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United States v. Otero

United States District Court, D. New Mexico

March 15, 2019

United States of American, Plaintiff,
Miguel Otero, Defendant.


          J. Thomas Marten, Judge

         Defendant Miguel Otero is charged with violating 18 U.S.C. § 922(g)(1) and 924(a)(2) for possession of a firearm and ammunition after having been previously convicted of a felony.[1] The charges arise from an incident which arose on April 6, 2016, when Albuquerque police officers responded to a call from the maintenance person at an apartment complex. The report, made shortly before noon, indicated that a blue Chrysler 300 had been parked at the complex and had been idling since the maintenance worker's shift began at 8:00 a.m.

         The police undertook a welfare check, and found Otero asleep in the vehicle, along with a firearm and a glass tube, of the type used for ingesting drugs. The officers detained Otero and retrieved the firearm from the vehicle. The court conducted an evidentiary hearing on Otero's motions. Both officers testified at the hearing, and the court viewed two videotapes made at the scene.

         The defendant presents two closely-connected motions (Dkt. 55, 56), seeking suppression of the search of the vehicle, and his arrest. The first motion argues that the police illegally searched the vehicle without consent, [2] and the second argues that the police unlawfully arrested defendant (by placing him in handcuffs after removing him from the vehicle), and that the subsequent search of the vehicle is fruit of the poisonous tree. Having reviewed all of the evidence, as well as the additional briefs submitted by the parties after the hearing, the court concludes that the motions should be denied.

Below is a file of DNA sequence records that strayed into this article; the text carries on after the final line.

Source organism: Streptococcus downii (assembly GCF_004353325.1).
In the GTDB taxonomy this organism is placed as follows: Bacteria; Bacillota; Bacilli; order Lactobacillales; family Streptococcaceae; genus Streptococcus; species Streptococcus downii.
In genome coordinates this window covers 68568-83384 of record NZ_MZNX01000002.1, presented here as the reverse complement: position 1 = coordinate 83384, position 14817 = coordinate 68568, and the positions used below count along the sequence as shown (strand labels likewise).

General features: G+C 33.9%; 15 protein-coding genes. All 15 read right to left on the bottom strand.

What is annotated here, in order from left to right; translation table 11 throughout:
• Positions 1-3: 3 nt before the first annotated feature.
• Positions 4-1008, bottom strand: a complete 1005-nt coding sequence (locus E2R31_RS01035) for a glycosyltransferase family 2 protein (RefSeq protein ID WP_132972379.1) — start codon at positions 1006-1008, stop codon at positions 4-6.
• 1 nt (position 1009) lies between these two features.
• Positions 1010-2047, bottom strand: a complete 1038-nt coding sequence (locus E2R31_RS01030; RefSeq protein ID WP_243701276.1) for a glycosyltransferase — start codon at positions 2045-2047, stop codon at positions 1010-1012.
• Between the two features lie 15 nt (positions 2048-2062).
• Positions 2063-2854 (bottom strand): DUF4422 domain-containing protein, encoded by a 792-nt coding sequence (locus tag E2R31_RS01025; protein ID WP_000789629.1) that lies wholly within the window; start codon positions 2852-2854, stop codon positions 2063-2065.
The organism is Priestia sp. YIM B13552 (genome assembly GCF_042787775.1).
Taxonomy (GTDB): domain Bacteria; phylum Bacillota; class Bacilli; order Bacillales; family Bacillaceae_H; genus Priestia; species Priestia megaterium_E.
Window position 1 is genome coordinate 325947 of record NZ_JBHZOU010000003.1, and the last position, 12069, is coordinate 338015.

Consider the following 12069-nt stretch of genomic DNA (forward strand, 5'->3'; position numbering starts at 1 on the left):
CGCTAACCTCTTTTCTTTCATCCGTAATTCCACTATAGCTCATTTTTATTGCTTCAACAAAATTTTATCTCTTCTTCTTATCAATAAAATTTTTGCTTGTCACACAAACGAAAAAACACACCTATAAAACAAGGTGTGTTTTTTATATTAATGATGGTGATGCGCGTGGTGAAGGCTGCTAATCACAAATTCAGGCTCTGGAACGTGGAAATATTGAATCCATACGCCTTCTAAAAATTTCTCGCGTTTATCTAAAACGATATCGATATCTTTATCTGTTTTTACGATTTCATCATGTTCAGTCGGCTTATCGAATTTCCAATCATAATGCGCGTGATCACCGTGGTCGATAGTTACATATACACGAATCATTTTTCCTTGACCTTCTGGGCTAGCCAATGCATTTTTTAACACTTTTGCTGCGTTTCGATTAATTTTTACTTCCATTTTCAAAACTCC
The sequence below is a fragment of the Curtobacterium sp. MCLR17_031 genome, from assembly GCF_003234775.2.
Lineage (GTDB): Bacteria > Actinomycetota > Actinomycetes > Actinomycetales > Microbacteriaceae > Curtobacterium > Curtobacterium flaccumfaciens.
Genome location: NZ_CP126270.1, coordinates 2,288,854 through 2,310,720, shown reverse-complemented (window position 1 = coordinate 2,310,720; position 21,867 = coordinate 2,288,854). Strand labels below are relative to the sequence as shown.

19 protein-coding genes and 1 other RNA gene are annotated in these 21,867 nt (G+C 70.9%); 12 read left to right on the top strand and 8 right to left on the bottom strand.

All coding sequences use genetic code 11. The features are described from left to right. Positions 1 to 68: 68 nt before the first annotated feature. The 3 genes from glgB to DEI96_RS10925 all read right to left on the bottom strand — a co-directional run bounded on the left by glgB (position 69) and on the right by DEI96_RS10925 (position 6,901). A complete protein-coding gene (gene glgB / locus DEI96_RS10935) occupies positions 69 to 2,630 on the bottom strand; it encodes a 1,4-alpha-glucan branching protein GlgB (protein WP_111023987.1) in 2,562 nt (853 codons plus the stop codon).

The police acted reasonably in temporarily securing the scene given the presence of a firearm and drug paraphernalia. The officers did not need consent to search the vehicle, as their limited detention of Otero and the firearm were justified by a concern of public safety as well as a reasonable suspicion of criminal activity. While Otero was being lawfully detained, the police learned of an outstanding warrant for his arrest. The search was not the “fruit, ” poisonous or otherwise, of an illegal arrest.

         Both officers testified credibly. The evidence establishes that when the officers approached the vehicle, with their weapons in low ready, they found a man (who proved to be Otero) lying on the driver side with the seat reclined. Det. Cody Holmes, the officer approaching the passenger side, saw that Otero was sleeping with a handgun in his lap. Holmes was at that time immediately next to the open passenger window, and was in a good position to view the firearm. Although he saw only the butt end of the weapon, he was able to identify accurately that it was a magazine-fed semiautomatic pistol.[3]

         The police immediately backed up, and began to loudly direct Otero to exit the vehicle, and to keep his hands visible through the open driver side window. When Otero seemed to have difficulty doing both things at once, Holmes expedited matters by reaching into the passenger side and engaging the manual door unlock.